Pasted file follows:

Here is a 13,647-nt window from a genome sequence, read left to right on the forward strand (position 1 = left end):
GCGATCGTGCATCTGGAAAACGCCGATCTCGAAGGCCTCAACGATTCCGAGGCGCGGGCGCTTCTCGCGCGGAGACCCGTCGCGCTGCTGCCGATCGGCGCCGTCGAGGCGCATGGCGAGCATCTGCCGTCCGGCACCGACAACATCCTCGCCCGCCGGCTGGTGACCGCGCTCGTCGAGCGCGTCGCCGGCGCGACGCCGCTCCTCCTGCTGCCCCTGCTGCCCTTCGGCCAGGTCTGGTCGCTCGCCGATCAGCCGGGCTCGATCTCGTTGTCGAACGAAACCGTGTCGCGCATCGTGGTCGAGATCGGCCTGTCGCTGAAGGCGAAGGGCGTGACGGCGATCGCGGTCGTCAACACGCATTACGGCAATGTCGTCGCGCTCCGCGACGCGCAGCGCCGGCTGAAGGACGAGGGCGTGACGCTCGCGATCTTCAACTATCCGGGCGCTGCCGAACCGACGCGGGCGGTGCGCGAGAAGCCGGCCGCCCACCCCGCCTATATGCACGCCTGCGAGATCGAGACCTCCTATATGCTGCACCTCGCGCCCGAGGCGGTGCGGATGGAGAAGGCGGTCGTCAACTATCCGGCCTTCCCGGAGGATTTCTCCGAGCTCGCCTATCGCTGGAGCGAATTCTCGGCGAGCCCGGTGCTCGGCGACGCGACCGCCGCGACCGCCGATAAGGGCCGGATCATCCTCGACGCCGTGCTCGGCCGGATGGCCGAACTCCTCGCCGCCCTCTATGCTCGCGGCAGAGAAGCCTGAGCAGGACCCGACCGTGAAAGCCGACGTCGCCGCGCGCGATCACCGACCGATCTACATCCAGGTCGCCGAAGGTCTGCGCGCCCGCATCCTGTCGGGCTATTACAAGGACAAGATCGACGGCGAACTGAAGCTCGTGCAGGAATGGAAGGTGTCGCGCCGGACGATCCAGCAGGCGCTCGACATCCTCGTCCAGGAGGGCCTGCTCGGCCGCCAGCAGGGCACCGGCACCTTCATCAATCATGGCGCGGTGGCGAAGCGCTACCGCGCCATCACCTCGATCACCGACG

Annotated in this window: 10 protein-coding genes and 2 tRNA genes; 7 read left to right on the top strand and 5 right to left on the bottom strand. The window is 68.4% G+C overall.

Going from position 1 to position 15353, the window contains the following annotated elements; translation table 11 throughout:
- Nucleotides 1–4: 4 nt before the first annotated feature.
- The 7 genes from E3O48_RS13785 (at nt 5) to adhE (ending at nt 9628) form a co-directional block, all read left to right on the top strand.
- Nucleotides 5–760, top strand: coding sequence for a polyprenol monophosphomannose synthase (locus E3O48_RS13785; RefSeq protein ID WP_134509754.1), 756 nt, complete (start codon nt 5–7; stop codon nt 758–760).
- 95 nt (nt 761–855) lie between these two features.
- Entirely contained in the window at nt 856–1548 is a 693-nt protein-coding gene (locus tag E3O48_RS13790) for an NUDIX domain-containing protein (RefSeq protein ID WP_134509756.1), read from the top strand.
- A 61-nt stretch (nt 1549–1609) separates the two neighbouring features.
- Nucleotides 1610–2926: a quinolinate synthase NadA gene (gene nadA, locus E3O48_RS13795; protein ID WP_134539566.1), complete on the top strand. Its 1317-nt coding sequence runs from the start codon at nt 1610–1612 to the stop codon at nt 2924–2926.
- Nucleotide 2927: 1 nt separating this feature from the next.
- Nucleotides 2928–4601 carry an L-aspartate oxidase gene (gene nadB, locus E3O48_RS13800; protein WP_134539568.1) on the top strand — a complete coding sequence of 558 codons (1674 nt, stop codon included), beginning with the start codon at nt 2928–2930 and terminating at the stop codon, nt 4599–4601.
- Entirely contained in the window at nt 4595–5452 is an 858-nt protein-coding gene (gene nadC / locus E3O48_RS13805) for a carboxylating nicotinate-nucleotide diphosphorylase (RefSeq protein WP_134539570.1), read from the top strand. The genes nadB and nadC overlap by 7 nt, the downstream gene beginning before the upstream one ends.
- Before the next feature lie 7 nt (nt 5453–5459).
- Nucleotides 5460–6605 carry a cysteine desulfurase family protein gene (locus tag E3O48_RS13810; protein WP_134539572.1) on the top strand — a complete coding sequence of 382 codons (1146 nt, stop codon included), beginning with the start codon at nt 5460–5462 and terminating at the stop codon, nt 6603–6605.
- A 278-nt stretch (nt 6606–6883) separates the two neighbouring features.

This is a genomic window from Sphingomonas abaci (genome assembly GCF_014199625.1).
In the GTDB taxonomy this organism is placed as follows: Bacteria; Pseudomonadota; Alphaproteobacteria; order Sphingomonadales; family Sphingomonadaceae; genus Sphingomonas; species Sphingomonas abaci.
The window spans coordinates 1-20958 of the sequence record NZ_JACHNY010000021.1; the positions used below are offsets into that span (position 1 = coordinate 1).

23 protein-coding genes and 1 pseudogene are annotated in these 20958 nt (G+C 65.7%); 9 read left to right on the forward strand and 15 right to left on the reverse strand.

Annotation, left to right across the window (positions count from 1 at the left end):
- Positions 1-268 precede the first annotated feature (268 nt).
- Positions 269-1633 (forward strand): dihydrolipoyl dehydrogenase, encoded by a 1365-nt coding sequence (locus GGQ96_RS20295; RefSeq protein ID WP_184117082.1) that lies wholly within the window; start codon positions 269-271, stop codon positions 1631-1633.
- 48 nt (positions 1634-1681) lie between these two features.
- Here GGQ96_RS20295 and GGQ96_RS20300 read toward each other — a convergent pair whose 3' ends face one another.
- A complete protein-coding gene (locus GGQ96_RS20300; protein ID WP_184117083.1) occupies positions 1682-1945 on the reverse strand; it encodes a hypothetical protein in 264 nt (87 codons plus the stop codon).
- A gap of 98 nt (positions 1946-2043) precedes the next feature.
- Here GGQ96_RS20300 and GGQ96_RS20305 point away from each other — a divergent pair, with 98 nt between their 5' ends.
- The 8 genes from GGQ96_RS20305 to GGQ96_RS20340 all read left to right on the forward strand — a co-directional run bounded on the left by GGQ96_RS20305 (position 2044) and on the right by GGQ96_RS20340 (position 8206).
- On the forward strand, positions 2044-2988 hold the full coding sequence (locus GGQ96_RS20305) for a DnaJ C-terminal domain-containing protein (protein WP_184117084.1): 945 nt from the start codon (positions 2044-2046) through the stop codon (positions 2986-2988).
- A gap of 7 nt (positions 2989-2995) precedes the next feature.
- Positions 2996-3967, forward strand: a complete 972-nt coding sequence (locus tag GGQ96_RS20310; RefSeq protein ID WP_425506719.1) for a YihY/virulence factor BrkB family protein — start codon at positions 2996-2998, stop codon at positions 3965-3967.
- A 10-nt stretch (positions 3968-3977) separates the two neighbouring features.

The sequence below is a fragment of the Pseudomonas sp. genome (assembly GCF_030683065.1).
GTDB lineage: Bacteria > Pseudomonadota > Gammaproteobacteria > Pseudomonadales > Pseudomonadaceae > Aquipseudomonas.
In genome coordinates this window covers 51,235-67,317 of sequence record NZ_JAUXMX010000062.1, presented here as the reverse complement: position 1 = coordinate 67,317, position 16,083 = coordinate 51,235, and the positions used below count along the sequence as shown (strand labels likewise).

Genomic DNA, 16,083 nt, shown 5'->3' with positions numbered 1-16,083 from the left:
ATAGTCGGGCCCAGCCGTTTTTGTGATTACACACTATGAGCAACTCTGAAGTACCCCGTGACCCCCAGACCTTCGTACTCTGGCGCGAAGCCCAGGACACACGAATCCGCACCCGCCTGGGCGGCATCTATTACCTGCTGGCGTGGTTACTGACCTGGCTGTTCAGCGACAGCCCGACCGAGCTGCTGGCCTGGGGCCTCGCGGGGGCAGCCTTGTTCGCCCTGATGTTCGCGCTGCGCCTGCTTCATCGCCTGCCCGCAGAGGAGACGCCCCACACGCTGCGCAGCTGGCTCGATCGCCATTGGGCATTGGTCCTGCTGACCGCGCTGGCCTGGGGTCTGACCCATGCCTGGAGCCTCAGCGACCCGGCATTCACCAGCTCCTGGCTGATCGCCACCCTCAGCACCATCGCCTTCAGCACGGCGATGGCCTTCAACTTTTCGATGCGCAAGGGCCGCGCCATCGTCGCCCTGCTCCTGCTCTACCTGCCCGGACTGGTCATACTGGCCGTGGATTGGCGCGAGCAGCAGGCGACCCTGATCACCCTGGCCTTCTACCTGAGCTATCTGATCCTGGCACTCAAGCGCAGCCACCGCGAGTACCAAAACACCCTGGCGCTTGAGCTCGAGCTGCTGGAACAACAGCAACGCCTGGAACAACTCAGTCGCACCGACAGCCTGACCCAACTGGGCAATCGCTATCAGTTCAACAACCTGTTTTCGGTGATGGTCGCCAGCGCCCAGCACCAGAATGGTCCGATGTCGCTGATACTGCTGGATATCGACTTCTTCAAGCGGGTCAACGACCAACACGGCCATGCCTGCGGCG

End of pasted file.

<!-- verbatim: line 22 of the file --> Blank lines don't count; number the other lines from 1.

Annotation, left to right across the window (positions count from 1 at the left end):